Finally, take a long look at your current cards. What’s the interest rate on your cards? As mentioned above, the current interest rate on a typical Capital One card is 24.99%, which can nearly double a balance of a few thousand dollars over the course of five years. Look at alternatives, like an Advantage One Platinum Rewards Visa® credit card that may offer you a substantially lower rate. If the new card rate is substantially lower, you could literally save yourself thousands of dollars over the coming years.

Your Turn:
Have you gotten yourself out of the minimum payment trap? Tell us about it in the comments.

Learn More:
nytimes.com
creditkarma.com
genxfinance.com

Do My Monthly Bill Payments Affect My Credit Score?

Calculator and papers with credit rating on deskQ: I’m working on improving my credit score, so I’m being extra careful about paying my bills on time. But, since I don’t see these payments reflected in my score, I’m wondering: Do my monthly payments, like utility bills, count toward my credit score?

A: It’s commendable that you’re working toward improving your credit score, because building and keeping a strong credit history is crucial for your long-term financial wellness. However, unless you’re delinquent on a monthly utility bill, these payments will not affect your credit score.

However, there is a way out. Read on for four steps that can help your on-time monthly payments boost your credit score.

1. Use a Rent-Reporting Service
Your monthly rent payments can reflect positively on your credit score, but only if the credit bureaus know you’re paying your rent on time. They won’t accept this information from consumers, but you can sign up for a rent-reporting service, which will pass on this information to one or two of the three major credit bureaus. Some of these services are free, though most charge for the service, with fees of up to $100 a year.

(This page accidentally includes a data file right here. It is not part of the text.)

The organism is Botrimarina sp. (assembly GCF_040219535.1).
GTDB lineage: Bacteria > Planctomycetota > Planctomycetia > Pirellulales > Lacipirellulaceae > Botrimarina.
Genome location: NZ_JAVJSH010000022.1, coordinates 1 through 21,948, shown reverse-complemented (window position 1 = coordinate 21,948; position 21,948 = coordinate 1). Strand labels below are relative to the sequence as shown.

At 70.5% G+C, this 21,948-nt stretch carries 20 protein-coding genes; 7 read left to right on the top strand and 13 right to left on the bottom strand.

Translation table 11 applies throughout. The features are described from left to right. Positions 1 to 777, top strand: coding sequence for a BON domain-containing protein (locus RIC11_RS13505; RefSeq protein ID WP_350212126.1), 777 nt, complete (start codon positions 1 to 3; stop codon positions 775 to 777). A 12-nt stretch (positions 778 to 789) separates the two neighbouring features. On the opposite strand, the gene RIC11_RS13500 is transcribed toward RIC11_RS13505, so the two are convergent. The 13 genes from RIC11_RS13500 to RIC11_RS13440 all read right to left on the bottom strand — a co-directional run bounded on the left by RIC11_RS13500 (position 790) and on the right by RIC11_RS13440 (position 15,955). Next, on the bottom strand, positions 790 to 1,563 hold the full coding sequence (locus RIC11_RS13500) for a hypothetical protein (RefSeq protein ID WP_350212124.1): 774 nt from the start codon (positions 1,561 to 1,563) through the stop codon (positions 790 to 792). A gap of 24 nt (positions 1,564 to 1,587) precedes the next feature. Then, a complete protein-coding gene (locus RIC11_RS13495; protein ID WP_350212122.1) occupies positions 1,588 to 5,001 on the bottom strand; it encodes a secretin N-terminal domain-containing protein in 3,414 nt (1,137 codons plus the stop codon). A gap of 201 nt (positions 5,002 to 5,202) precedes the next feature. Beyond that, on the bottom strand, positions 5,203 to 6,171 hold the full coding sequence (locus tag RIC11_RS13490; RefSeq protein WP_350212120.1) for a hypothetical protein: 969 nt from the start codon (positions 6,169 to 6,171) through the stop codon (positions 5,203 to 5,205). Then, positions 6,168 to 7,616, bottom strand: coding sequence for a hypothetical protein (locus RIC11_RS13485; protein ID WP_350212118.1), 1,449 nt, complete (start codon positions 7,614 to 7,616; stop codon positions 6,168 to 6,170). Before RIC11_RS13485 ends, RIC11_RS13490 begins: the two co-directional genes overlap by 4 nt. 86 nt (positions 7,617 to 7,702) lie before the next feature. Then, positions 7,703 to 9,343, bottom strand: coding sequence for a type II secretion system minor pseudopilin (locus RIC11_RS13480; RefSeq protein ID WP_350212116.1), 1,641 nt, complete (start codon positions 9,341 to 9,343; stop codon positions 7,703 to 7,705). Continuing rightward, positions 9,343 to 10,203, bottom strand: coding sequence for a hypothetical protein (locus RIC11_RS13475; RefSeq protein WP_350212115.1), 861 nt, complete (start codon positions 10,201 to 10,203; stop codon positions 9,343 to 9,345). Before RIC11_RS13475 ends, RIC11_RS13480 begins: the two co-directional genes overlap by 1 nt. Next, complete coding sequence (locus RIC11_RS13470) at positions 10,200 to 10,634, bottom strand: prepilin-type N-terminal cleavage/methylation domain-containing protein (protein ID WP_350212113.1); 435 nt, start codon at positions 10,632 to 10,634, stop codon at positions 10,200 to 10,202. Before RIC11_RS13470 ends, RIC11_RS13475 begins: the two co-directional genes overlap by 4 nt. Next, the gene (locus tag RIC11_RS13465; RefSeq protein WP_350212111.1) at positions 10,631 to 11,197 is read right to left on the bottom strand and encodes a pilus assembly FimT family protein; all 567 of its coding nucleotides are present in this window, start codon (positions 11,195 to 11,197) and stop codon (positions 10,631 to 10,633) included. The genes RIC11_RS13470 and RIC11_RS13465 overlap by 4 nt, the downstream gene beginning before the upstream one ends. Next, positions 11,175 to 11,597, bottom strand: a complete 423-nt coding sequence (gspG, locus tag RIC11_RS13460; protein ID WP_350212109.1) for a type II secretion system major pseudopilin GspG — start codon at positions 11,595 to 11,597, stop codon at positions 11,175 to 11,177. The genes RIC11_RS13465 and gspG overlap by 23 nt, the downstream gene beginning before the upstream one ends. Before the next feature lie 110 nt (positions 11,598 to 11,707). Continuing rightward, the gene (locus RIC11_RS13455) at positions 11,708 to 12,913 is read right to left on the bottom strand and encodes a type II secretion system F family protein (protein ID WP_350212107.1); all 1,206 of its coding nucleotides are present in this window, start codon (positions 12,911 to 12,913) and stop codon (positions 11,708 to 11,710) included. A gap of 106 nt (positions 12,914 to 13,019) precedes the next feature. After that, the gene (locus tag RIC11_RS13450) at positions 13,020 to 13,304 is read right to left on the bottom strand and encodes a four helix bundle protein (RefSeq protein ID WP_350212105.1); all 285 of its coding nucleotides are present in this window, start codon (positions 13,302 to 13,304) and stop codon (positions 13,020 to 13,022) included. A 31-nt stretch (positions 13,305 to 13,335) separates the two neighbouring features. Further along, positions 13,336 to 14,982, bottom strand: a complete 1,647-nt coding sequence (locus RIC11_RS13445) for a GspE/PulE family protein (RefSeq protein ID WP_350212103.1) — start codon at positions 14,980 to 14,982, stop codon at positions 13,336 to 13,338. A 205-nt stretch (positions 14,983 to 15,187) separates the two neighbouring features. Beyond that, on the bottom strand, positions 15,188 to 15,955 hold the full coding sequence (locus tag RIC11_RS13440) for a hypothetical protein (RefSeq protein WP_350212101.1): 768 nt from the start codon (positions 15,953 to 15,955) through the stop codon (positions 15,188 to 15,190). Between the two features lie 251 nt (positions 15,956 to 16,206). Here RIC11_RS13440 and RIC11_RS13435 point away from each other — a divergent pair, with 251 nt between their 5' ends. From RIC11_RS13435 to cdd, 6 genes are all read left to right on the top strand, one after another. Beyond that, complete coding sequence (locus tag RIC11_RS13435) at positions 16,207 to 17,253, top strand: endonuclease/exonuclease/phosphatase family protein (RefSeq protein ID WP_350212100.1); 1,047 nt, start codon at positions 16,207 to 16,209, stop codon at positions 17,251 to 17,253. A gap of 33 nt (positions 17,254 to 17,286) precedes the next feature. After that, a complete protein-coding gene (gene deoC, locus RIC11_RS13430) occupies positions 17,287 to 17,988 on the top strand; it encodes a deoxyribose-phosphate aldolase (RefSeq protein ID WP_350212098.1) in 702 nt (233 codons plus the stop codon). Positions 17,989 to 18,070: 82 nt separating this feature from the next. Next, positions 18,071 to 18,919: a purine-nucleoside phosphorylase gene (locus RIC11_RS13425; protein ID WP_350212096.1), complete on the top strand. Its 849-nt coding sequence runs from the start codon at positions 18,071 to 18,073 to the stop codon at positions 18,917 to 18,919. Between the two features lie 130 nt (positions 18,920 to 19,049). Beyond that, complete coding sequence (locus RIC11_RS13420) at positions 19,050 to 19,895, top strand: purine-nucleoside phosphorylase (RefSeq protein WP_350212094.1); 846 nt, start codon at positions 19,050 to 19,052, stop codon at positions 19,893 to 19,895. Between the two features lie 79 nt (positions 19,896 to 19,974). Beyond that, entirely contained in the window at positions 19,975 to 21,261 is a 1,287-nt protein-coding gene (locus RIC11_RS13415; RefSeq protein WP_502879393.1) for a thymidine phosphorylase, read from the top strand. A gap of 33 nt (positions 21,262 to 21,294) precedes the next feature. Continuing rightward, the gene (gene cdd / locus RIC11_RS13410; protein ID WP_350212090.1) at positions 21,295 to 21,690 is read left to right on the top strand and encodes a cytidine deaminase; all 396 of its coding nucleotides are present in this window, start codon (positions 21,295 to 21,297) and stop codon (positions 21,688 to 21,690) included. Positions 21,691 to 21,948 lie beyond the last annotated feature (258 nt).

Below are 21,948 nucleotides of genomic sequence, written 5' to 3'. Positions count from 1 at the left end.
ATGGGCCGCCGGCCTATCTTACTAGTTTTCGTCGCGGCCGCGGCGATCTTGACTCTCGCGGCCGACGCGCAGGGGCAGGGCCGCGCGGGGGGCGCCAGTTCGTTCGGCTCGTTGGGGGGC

Here’s a quick overview of some of the more popular rent-reporting services:

  • Rent Reporters: For a one-time enrollment fee of $94.95, your rent payments will be reported to TransUnion and Equifax for two full years. If you want to continue with the service after the initial two-year period, the cost is $9.95/month.
  • Rental Kharma: You’ll pay $25 for the initial setup and then $6.95/month. Rent reporting through this option is shared only with TransUnion.
  • RentTrack: Fees vary for this option, and it’s dependent on whether your landlord also uses the service. RentTrack, though, reports to all three credit bureaus.

2. Sign up for Experian Boost
Since early 2019, the Experian credit bureau has offered consumers the opportunity to have utility bills reflected on Experian credit scores. To sign up for the service, Experian requires access to your checking account information so the agency can identify your bill payments. Once it’s found the relevant information, Experian will ask you to verify the details and to confirm that you want this information included in your credit report. Once consent is received, your credit score boost will happen instantly.

Experian Boost only accepts on-time payments and, consequently, can only improve your score. However, if you neglect to pay any reported bills for three consecutive months, the change in your score will be reversed and will fall back to its previous level.